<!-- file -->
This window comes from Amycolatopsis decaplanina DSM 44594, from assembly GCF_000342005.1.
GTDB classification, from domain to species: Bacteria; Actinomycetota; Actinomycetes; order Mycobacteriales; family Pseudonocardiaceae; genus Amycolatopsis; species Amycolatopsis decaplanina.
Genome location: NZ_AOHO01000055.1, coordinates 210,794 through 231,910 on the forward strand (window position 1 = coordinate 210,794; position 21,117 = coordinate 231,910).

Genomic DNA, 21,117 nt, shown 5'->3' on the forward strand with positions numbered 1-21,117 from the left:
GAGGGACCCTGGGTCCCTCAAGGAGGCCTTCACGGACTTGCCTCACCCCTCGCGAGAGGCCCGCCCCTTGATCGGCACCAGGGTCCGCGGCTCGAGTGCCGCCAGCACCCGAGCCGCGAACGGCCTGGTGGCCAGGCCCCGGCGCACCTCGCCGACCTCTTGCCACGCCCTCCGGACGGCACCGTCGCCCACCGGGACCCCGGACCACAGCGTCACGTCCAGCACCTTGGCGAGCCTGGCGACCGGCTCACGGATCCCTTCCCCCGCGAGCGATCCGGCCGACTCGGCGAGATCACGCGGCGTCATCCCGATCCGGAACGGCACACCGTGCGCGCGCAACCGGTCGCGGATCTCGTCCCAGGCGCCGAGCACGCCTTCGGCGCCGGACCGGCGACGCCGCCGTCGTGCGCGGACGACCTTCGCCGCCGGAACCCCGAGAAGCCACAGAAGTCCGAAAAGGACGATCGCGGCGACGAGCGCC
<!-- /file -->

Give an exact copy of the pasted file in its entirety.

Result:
This window comes from Amycolatopsis decaplanina DSM 44594, from assembly GCF_000342005.1.
GTDB classification, from domain to species: Bacteria; Actinomycetota; Actinomycetes; order Mycobacteriales; family Pseudonocardiaceae; genus Amycolatopsis; species Amycolatopsis decaplanina.
Genome location: NZ_AOHO01000055.1, coordinates 210,794 through 231,910 on the forward strand (window position 1 = coordinate 210,794; position 21,117 = coordinate 231,910).

Genomic DNA, 21,117 nt, shown 5'->3' on the forward strand with positions numbered 1-21,117 from the left:
GAGGGACCCTGGGTCCCTCAAGGAGGCCTTCACGGACTTGCCTCACCCCTCGCGAGAGGCCCGCCCCTTGATCGGCACCAGGGTCCGCGGCTCGAGTGCCGCCAGCACCCGAGCCGCGAACGGCCTGGTGGCCAGGCCCCGGCGCACCTCGCCGACCTCTTGCCACGCCCTCCGGACGGCACCGTCGCCCACCGGGACCCCGGACCACAGCGTCACGTCCAGCACCTTGGCGAGCCTGGCGACCGGCTCACGGATCCCTTCCCCCGCGAGCGATCCGGCCGACTCGGCGAGATCACGCGGCGTCATCCCGATCCGGAACGGCACACCGTGCGCGCGCAACCGGTCGCGGATCTCGTCCCAGGCGCCGAGCACGCCTTCGGCGCCGGACCGGCGACGCCGCCGTCGTGCGCGGACGACCTTCGCCGCCGGAACCCCGAGAAGCCACAGAAGTCCGAAAAGGACGATCGCGGCGACGAGCGCC